Published in IFD Newsletter Vol.1-Issue4. The third issue of ToFD comes from IFD fellow, Mohammad Ahsan Fuzail.
Here, Fuzail explores the connections of guilt to seemingly unrelated phenomena like fall foliage, but also to more relevant ones such as the current pandemic, our climate catastrophe and the global refugee crisis.
Every piece of writing involving the events of this year reflects on how 2020 subverted all expectations. As such, dear reader, I will expedite that part: 2020 has been the strangest year I (and most probably, even you) can remember. And while it has led me to experience every emotion conceivable, what strikes me most is the tinge of guilt across the board.
My current city of residence, Boston, is famed for its fall colors. This time of the year, you’ll see leaves everywhere, competing to adopt as many shades as possible of red, yellow, and orange. To see this flamboyant display so early in the year made for many vivid pictures. But to learn why it came as early as it did made for a worrisome realization. This year’s seasonal color change, known as leaf senescence, was accelerated by the state of high heat and drought in New England this summer. As humans continue to put nature through the intense stress test wrought by our existence, scientists predict that soon Fall will look much more muted as temperatures rise and these colorful species are forced higher north – even as they are right now. And so, I take my mindless pictures with the guilt of knowing that those who come after me may never know this joy.
Take a minute and think on that – we as a species are not content with the displacement of 80 million of our own, we are even displacing ancient and rooted beings from their habitat. Even as that minute ticks to its end, another 20 people have been displaced due to conflict or persecution somewhere in the world. This sharp rise of humans, flora and fauna being displaced has serious implications. For example, a 2010 study in Nature found that “biodiversity loss tends to increase pathogen transmission and disease incidence”. This year’s roughly 473,760 minutes so far have been marked by a direct example of this disease incidence. As you read this, the COVID-19 pandemic continues to surge in all its exponential rage.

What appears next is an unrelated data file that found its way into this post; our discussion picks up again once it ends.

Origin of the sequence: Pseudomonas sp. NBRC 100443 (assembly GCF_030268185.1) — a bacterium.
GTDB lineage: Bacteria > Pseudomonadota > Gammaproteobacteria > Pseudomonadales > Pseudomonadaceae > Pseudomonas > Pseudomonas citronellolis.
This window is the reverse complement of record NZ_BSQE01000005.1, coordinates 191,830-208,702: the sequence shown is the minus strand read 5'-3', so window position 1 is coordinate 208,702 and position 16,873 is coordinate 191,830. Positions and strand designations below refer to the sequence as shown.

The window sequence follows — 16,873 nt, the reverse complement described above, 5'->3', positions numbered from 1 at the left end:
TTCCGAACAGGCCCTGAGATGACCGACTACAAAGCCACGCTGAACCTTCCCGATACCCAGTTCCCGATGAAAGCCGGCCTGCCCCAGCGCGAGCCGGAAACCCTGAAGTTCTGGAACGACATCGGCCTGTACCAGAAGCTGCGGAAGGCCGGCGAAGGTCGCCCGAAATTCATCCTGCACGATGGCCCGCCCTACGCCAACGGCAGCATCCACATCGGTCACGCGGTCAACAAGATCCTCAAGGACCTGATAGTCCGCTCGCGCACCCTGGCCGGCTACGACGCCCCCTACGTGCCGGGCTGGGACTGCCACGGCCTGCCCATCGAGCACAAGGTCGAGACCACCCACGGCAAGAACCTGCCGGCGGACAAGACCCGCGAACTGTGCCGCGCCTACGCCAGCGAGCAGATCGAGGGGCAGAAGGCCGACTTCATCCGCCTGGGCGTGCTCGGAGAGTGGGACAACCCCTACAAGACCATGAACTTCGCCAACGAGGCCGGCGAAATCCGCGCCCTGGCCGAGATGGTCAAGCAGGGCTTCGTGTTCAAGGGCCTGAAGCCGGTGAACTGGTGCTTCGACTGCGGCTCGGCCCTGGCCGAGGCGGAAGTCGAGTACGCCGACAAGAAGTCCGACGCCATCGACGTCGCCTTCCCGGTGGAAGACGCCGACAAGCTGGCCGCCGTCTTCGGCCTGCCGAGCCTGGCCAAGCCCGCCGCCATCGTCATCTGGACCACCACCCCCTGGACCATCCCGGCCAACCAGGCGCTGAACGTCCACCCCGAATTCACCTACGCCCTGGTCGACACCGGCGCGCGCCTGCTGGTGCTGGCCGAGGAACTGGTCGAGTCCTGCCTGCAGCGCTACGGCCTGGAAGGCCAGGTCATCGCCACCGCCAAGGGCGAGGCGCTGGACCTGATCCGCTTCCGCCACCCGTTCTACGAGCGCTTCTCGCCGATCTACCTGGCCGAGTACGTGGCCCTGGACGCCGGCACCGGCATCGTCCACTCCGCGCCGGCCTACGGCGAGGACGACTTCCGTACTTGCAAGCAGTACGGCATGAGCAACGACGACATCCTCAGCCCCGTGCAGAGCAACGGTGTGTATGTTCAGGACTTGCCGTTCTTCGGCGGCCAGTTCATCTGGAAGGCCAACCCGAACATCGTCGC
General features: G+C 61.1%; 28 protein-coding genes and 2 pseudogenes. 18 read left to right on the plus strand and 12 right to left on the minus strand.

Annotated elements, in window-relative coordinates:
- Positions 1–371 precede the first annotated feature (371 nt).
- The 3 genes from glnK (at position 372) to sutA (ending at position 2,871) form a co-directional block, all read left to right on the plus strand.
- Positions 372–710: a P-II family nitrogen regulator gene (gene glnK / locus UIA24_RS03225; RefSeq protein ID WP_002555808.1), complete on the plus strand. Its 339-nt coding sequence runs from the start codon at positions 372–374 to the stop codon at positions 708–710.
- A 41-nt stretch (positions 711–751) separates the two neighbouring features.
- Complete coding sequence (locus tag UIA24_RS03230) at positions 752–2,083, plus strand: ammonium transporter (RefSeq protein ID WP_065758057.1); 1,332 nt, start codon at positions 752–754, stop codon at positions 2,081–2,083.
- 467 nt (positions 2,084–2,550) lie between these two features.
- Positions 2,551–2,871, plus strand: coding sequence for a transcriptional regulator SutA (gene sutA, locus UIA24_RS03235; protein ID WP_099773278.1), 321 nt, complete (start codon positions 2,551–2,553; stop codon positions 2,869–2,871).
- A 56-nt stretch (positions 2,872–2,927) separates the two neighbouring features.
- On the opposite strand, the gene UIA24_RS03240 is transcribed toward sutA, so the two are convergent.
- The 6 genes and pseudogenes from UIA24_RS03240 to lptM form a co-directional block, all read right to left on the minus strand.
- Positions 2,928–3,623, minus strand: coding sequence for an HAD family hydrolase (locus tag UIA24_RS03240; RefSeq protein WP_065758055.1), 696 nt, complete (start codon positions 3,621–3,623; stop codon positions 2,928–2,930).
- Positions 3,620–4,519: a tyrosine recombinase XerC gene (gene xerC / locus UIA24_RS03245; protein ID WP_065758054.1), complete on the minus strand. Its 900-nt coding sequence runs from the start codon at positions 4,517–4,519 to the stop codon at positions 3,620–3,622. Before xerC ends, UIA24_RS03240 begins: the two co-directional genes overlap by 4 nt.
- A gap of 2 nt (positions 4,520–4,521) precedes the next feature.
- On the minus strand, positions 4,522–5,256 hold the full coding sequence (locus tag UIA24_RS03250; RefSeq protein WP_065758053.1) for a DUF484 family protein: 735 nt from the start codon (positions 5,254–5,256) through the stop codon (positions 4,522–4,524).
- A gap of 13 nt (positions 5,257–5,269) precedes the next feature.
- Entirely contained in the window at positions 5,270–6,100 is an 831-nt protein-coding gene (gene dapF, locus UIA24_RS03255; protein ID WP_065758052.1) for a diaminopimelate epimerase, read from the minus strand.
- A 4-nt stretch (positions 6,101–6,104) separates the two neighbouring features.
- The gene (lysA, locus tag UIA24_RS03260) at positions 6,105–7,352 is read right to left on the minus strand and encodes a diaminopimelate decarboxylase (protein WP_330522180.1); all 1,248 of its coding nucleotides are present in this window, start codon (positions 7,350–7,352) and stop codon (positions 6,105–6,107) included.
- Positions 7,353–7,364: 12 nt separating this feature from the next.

Since March 2020, I have witnessed guilt creep into everything as I weighed the unprecedented danger of existing and interacting in a pandemic. Guilt over every white lie to my family about being able to come home soon... “when this is all over in September, no no in December”...whenever. Guilt over feeling guilty for trying to live some semblance of normalcy in a pandemic, even as the federal government largely abandoned the populace to fend for itself. I say this because for all the focus on individual responsibility, Dr. Carrie Preston’s op-ed summarized damningly how the Trump administration mainly used COVID-19 as a double-edged sword of deception. On one hand, sowing distrust in its existence, while using the pandemic to further stifle the right to seek shelter for thousands at the southern US border, on the other.
Moreover, the US is not alone in committing such egregious behavior, make no mistake – this indifference to the suffering of those we see as different from us is a global albatross around our neck. By and large, rising inequity, environmental collapse, and ceaseless political dithering have left entire countries reeling in the face of the pandemic’s additional burden. Across megalopolises and neighborhoods, across schools, workplaces and communities, the pandemic has only served to rudely pull off the façade of stability that most of the world enjoyed.
However, it may be fair to say that I am guilty of being overly nihilistic. Around me, everyday I see examples of the true spirit of humanity in my peers, my advisors, and my community. Even as the Trump administration draws to its end, and the Biden admin prepares to assume the mantle, I see these brave advancers of progress pile on the pressure through word, action and agitation to realize the just and sustainable society that is every human’s birthright.
To ease my guilt, I leave you with this thought. As the 5 major extinctions in the history of Earth have shown, the planet will march on. It is up to you and I, intrepid dwellers of this interglacial period to build a world where we tackle seemingly unrelated issues like climate collapse, forced displacement or even emergent pandemics, as the interdependent systemic issues they are.